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8 Simple Steps to Resolve Any Conflict Like a Zen Master

8 Simple Steps to Resolve Any Conflict Like a Zen Master

If you’re like most people, you dread conflict. Your ears burn and you start to sweat just thinking about it. It’s a combat zone, where somebody wins and somebody loses. Somebody’s right, and somebody’s wrong. Maybe you avoid conflict, fearing hurt feelings, bruised egos and lost tempers. Or do you go at it like a blood sport, so focused on winning that you take out anyone in your path?

But you may have seen a few people who are able to handle conflict differently. They stay cool without stonewalling, With their guidance, hidden problems come to light. Innovative solutions develop to resolve issues that festered for years. These Conflict Masters even manage to turn a conflict into a pleasurable experience.

How do they do it?

They use the following 7 simple steps, and so can you.

1. Assume that others aren’t hell-bent on destroying all you hold dear.

Whenever you find yourself in a conflict, remind yourself that a logical reason must be driving the other person.

All human beings are trying to do one thing: meet their inborn needs. We must meet our needs to survive, and we will do anything to get these needs met, even violate our morals or cause harm. (Explains why people can do incredibly dumb or destructive things.)

The intent behind every action, then, is a positive: to get their needs met. It’s the exact thing you are trying to do, so how can you be upset about that?

This is not to say that what they are doing is right.  By starting with the assumption of positive intent, though, you give yourself a place of commonality and decency to start from, no matter how bad things seem.

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2. Respectfully, shut your pie hole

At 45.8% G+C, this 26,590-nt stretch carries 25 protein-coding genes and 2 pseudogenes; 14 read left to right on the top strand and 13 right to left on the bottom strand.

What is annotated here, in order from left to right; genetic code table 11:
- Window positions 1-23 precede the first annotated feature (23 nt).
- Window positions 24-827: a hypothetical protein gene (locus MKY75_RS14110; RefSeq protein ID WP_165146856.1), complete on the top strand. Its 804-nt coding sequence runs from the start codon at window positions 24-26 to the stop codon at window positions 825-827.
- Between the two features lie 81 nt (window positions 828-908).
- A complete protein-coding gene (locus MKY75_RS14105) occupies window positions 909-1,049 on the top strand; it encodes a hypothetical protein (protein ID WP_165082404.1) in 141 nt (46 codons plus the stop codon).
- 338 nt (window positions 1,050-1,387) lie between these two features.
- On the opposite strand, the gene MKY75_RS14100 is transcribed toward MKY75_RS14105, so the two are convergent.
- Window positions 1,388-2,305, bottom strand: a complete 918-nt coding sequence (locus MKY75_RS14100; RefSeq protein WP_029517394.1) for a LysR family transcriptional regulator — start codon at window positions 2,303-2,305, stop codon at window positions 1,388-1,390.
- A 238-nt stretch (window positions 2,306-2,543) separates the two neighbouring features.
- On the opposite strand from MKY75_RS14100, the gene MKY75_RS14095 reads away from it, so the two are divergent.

Most of us spend our time in conflict trying to prove why we are right and trying to anticipate what the other person will say so we can refute it. This means we rarely listen, therefore we rarely understand what is really going on. So we rarely find long-term, empowering solutions.

We rehash the same conflicts over and over because they never get down to the core issue.

Save countless hours and reduce your stress by investing the time to seek understanding first.

3. Bust out your Sherlock hat.

Imagine that you are a detective.

What’s it like to be in their shoes? How has this issue affected their life? What makes things better or worse? What do they think started the problem? How would they want it resolved? How might their life improve if you could see things from their perspective?

Engage your thoughtful curiosity with one goal: to understand the other person’s world.

4. Get Zen-like.

It took me a while to understand what people meant by “your Center”, but I get it now. Your Center is a spot about two inches above your belly button. It is a source of great power, both physically and psychically.

When you listen from your head, your brain starts commenting and analyzing the correctness of the information. You don’t fully listen. When you listen from your heart, your emotions can get triggered, making you defensive so that you can’t fully understand the other person. And you don’t fully listen.

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But when you listen from your Center, it allows you to simply absorb information without taking it personally, so you can fully listen.

Imagine that you are literally taking in the sound through your Center into your stomach so that you can digest them before you respond.

It’s an entirely new experience.

5. Like a good math student, go back and check your work.

Check to see if you understand them correctly, and use their words.

If they say, “I’m pissed that you ate all the donuts and left nothing for anyone else like you always do,” don’t tell them, “It sounds like you’re mad.”

No, “pissed” and “mad” aren’t the same thing.

Say, “So what I think I understand now is that you are pissed that I ate the donuts, and you feel that I always do things like that.” Then take that into your Center again. Don’t judge it; just absorb it. Something strange just might happen. You might begin to accept that this is how they feel, whether it’s right or not. It’s hard to fight against other people’s feelings or perceptions of the world.